Countries with no property tax (Tax Free Countries)

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Nothing is more fulfilling than having your own property. It’s one of the best investments for many reasons, and it could be one of the biggest financial decisions you could make in your life. Owning a property brings an incredible feeling, accomplishment and pride for many. However, along with this great joy, comes long-term financial commitment – this includes moving expenses, mortgage payment, maintenance and repair, and taxes. There are many types of tax related to buying a property, this includes sales tax, documentary stamp tax, transfer tax, and the most regressive one called Property Tax that is also referred to as Real Estate Tax.

What is a Property Tax?

A Property tax is also known as Real Estate Tax or House Tax. Basically, this is an annual tax imposed by your municipal authorities based on the value of your property. Whether or not your property generates income, you are committed to pay your property tax for as long as you own it. The amount is assessed based solely on the value of the house – the homeowner’s income and assets are irrelevant.
Property tax rate varies across countries, cities, and states. It’s usually collected by most countries once or twice a year.

What is a Property Tax for?

Just like most taxes, a Property Tax is used to upkeep local facilities like schools, roads, parks, libraries, and police departments. All residents / homeowners pay property taxes to support the city government expenditures and infrastructure to maintain a streamlined government.

Who pays a Property Tax?

When you purchase any property, you are bound to pay a real estate tax. Land owners are required to pay property taxes, as long as he/she owns a tangible real estate property such as a house, office building, or rentals.

What if you fail to pay property taxes?

Consequences of not paying your property tax differs across states and countries, but generally, it may lead you to penalties or tax forfeiture. Tax forfeiture is a process wherein the local state may take ownership of the property you own.

When do you stop paying property taxes?

As long as you own the property, you are required to pay this annual tax.

What if I can’t afford to pay my property taxes?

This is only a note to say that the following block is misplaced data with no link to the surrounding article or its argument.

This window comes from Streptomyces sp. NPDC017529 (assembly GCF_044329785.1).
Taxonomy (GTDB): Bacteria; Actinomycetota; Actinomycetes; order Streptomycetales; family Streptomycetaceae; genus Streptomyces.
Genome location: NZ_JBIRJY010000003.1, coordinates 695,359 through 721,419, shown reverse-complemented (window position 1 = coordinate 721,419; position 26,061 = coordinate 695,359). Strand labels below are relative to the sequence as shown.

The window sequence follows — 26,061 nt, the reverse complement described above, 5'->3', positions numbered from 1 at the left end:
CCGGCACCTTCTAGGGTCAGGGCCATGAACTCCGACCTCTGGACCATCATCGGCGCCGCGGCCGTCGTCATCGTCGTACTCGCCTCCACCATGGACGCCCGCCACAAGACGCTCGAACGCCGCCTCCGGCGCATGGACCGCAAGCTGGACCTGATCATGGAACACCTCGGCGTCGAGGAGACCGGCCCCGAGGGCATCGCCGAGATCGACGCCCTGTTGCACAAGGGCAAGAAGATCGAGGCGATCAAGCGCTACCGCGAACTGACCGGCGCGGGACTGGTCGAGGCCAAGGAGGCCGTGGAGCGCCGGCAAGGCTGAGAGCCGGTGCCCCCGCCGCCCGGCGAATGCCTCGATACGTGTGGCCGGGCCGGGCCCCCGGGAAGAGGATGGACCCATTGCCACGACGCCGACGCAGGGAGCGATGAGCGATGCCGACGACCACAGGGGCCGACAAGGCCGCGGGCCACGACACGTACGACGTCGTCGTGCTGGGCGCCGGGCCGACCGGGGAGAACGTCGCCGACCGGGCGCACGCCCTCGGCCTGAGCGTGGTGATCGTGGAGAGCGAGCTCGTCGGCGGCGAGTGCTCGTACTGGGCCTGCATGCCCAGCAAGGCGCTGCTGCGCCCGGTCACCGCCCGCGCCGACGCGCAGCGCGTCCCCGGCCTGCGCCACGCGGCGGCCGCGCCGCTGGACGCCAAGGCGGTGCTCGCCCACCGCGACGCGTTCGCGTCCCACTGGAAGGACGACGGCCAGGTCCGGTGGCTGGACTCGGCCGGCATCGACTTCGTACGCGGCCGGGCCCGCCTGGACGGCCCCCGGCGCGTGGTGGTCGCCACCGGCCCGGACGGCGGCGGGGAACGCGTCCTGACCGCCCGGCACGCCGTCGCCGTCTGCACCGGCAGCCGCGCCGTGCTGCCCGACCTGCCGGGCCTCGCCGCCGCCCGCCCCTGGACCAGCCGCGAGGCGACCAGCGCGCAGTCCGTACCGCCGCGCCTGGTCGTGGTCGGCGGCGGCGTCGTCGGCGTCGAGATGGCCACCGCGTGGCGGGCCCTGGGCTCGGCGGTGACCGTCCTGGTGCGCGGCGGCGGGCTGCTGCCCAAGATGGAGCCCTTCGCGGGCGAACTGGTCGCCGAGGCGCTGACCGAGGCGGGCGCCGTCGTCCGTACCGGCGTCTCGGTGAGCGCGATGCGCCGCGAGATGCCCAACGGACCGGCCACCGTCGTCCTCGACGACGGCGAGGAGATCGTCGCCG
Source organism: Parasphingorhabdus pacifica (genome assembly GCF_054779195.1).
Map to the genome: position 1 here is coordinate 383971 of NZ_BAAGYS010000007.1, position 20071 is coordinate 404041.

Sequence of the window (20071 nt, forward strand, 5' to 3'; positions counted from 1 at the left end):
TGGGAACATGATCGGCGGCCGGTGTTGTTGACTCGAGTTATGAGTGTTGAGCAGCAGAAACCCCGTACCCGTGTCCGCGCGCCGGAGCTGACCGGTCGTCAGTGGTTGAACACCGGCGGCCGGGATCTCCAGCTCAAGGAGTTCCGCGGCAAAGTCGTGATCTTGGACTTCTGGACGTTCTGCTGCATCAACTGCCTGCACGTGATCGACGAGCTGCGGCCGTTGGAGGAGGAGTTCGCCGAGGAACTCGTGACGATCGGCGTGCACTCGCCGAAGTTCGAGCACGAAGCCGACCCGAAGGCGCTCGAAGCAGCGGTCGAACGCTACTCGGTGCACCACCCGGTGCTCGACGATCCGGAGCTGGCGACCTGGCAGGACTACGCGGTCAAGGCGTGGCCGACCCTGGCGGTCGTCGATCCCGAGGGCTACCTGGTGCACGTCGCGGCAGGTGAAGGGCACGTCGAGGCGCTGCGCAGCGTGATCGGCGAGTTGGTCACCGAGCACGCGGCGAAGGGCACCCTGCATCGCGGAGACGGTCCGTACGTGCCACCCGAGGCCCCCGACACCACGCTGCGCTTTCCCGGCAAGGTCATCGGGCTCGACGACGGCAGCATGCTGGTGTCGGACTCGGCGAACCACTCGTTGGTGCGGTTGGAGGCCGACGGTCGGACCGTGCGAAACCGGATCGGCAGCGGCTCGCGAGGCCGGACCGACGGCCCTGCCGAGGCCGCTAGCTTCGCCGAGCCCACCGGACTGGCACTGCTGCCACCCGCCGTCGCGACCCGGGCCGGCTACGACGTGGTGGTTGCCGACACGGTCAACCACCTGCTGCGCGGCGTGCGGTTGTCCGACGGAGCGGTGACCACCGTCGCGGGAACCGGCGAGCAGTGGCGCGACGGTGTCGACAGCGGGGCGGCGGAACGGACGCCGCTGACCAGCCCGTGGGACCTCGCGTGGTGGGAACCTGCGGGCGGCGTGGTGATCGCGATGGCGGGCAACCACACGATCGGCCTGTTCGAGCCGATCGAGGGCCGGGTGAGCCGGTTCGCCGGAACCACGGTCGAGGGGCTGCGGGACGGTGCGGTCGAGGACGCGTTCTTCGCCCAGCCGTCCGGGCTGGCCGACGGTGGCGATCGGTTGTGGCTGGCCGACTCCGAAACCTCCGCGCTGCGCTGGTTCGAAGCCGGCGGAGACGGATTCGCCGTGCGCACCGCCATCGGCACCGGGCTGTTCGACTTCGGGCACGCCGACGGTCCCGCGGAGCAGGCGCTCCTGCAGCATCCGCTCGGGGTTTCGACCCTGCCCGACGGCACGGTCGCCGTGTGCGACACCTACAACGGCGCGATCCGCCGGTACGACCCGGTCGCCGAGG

You may be able to ask for a “Tax Abatement” or “Tax Holiday”, if you have low income or financial difficulties. If you’re granted of tax abatement, your tax obligations may be reduced, subsidized or eliminated for a specific period of time.

How is Property Tax assessed?

Usually, municipalities hire a tax assessor or an elected official to determine the property’s current market value. A property’s value is typically based on the area, construction, and size of the property. Sometimes, it’s also based on the value of comparable homes in the area and from the recent or previously assessed value of the property. Still, property taxes can be complex, it varies from state to state, and each seems to have their own different ways to calculate property taxes.

Countries with no property tax:

  • Bahrain
  • Cayman Islands
  • Cook Islands
  • Dominica
  • Faroe Islands
  • Fiji
  • Israel
  • Kenya
  • Kuwait
  • Liechtenstein
  • Malta
  • Monaco
  • Mauritania
  • Namibia
  • Norfolk Island
  • Oman
  • Qatar
  • Saudi Arabia
  • Seychelles
  • Sri Lanka
  • Turks and Caicos Islands
  • United Arab Emirates

10 US States with the highest property tax rate

Country / State Property Tax Rate
New Jersey, USA 2.40%
Illinois 2.32%
New Hampshire 2.19%
Connecticut 2.02%
Wisconsin 1.95%
Texas 1.86%
Nebraska 1.83%
Vermont 1.78%
Michigan 1.71%
New York 1.77%

10 US States with the Lowest Property Tax

State Property Tax Rate
Hawaii 0.27%
Alabama 0.43%
Louisiana 0.51%
Delaware 0.55%
District of Columbia 0.56%
Colorado 0.57%
South Carolina 0.57%
West Virginia 0.59%
Wyoming 0.61%
Arkansas 0.63%

Bottomline:

When purchasing a property, it’s wise to know your property taxes before making a decision. Owning a property brings fulfillment to anyone but it certainly can be costly. Property taxes can trip you up and catch you off-guard, so make sure to do a little research, call the local assessor’s office if you may, or ask your real estate broker, before signing a deal.

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